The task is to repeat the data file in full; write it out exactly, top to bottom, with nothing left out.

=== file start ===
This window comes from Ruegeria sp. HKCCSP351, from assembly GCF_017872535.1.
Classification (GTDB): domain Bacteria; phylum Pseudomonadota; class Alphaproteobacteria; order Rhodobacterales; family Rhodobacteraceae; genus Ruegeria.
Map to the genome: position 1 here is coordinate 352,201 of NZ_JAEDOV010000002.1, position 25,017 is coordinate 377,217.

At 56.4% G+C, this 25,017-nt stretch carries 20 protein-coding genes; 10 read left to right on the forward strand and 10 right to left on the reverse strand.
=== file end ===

This window comes from Ruegeria sp. HKCCSP351, from assembly GCF_017872535.1.
Classification (GTDB): domain Bacteria; phylum Pseudomonadota; class Alphaproteobacteria; order Rhodobacterales; family Rhodobacteraceae; genus Ruegeria.
Map to the genome: position 1 here is coordinate 352,201 of NZ_JAEDOV010000002.1, position 25,017 is coordinate 377,217.

At 56.4% G+C, this 25,017-nt stretch carries 20 protein-coding genes; 10 read left to right on the forward strand and 10 right to left on the reverse strand.